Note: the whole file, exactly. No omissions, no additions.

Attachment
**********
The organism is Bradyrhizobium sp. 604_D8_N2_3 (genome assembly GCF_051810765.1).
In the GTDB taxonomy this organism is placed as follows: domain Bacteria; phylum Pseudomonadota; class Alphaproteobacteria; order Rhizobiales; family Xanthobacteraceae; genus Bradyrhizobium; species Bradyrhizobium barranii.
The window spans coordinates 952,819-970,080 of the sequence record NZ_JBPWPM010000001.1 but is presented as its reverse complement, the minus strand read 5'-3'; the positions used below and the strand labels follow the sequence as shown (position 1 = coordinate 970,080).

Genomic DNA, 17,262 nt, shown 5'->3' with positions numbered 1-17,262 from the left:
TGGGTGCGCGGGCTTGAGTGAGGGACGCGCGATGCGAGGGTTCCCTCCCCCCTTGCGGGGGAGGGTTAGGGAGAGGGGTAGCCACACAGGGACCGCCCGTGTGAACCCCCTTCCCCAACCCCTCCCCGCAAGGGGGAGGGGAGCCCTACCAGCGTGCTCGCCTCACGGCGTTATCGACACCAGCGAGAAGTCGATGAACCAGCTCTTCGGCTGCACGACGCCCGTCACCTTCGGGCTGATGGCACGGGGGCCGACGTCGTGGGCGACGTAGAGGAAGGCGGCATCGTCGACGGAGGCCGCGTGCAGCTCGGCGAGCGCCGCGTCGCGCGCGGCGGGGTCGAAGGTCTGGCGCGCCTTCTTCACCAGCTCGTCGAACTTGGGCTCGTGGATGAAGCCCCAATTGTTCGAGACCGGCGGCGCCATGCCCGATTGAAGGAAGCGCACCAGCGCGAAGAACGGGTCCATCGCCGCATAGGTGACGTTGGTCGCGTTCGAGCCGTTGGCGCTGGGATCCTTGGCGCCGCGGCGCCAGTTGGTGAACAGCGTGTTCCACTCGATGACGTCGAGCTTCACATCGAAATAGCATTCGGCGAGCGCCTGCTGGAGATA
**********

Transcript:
The organism is Bradyrhizobium sp. 604_D8_N2_3 (genome assembly GCF_051810765.1).
In the GTDB taxonomy this organism is placed as follows: domain Bacteria; phylum Pseudomonadota; class Alphaproteobacteria; order Rhizobiales; family Xanthobacteraceae; genus Bradyrhizobium; species Bradyrhizobium barranii.
The window spans coordinates 952,819-970,080 of the sequence record NZ_JBPWPM010000001.1 but is presented as its reverse complement, the minus strand read 5'-3'; the positions used below and the strand labels follow the sequence as shown (position 1 = coordinate 970,080).

Genomic DNA, 17,262 nt, shown 5'->3' with positions numbered 1-17,262 from the left:
TGGGTGCGCGGGCTTGAGTGAGGGACGCGCGATGCGAGGGTTCCCTCCCCCCTTGCGGGGGAGGGTTAGGGAGAGGGGTAGCCACACAGGGACCGCCCGTGTGAACCCCCTTCCCCAACCCCTCCCCGCAAGGGGGAGGGGAGCCCTACCAGCGTGCTCGCCTCACGGCGTTATCGACACCAGCGAGAAGTCGATGAACCAGCTCTTCGGCTGCACGACGCCCGTCACCTTCGGGCTGATGGCACGGGGGCCGACGTCGTGGGCGACGTAGAGGAAGGCGGCATCGTCGACGGAGGCCGCGTGCAGCTCGGCGAGCGCCGCGTCGCGCGCGGCGGGGTCGAAGGTCTGGCGCGCCTTCTTCACCAGCTCGTCGAACTTGGGCTCGTGGATGAAGCCCCAATTGTTCGAGACCGGCGGCGCCATGCCCGATTGAAGGAAGCGCACCAGCGCGAAGAACGGGTCCATCGCCGCATAGGTGACGTTGGTCGCGTTCGAGCCGTTGGCGCTGGGATCCTTGGCGCCGCGGCGCCAGTTGGTGAACAGCGTGTTCCACTCGATGACGTCGAGCTTCACATCGAAATAGCATTCGGCGAGCGCCTGCTGGAGATA